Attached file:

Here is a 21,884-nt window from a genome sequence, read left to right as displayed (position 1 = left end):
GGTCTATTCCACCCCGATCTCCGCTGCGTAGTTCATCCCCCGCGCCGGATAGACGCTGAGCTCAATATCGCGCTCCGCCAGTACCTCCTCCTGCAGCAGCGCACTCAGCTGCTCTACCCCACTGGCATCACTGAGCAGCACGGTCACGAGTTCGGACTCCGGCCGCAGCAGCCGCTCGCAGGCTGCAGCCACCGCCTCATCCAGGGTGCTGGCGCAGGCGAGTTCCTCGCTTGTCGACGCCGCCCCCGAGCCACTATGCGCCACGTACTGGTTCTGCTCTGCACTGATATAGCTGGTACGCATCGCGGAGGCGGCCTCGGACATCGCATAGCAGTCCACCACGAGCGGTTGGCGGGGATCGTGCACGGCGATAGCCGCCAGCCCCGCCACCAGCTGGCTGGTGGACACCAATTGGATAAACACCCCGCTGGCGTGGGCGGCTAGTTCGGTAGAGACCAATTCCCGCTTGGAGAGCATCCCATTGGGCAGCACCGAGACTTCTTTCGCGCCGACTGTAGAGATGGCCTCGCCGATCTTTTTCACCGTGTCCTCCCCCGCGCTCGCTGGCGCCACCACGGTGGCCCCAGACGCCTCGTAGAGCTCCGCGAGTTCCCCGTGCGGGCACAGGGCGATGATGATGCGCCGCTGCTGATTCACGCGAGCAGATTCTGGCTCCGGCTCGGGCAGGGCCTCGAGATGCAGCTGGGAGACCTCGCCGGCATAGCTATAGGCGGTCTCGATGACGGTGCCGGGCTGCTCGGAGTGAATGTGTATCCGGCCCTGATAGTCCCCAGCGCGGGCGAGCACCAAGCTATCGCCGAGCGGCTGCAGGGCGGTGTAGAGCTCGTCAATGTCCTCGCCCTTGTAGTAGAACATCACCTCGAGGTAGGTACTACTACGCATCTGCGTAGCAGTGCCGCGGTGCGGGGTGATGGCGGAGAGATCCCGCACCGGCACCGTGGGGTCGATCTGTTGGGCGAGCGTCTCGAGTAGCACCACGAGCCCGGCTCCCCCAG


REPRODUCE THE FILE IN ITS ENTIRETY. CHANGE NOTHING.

Here is a 21,884-nt window from a genome sequence, read left to right as displayed (position 1 = left end):
GGTCTATTCCACCCCGATCTCCGCTGCGTAGTTCATCCCCCGCGCCGGATAGACGCTGAGCTCAATATCGCGCTCCGCCAGTACCTCCTCCTGCAGCAGCGCACTCAGCTGCTCTACCCCACTGGCATCACTGAGCAGCACGGTCACGAGTTCGGACTCCGGCCGCAGCAGCCGCTCGCAGGCTGCAGCCACCGCCTCATCCAGGGTGCTGGCGCAGGCGAGTTCCTCGCTTGTCGACGCCGCCCCCGAGCCACTATGCGCCACGTACTGGTTCTGCTCTGCACTGATATAGCTGGTACGCATCGCGGAGGCGGCCTCGGACATCGCATAGCAGTCCACCACGAGCGGTTGGCGGGGATCGTGCACGGCGATAGCCGCCAGCCCCGCCACCAGCTGGCTGGTGGACACCAATTGGATAAACACCCCGCTGGCGTGGGCGGCTAGTTCGGTAGAGACCAATTCCCGCTTGGAGAGCATCCCATTGGGCAGCACCGAGACTTCTTTCGCGCCGACTGTAGAGATGGCCTCGCCGATCTTTTTCACCGTGTCCTCCCCCGCGCTCGCTGGCGCCACCACGGTGGCCCCAGACGCCTCGTAGAGCTCCGCGAGTTCCCCGTGCGGGCACAGGGCGATGATGATGCGCCGCTGCTGATTCACGCGAGCAGATTCTGGCTCCGGCTCGGGCAGGGCCTCGAGATGCAGCTGGGAGACCTCGCCGGCATAGCTATAGGCGGTCTCGATGACGGTGCCGGGCTGCTCGGAGTGAATGTGTATCCGGCCCTGATAGTCCCCAGCGCGGGCGAGCACCAAGCTATCGCCGAGCGGCTGCAGGGCGGTGTAGAGCTCGTCAATGTCCTCGCCCTTGTAGTAGAACATCACCTCGAGGTAGGTACTACTACGCATCTGCGTAGCAGTGCCGCGGTGCGGGGTGATGGCGGAGAGATCCCGCACCGGCACCGTGGGGTCGATCTGTTGGGCGAGCGTCTCGAGTAGCACCACGAGCCCGGCTCCCCCAG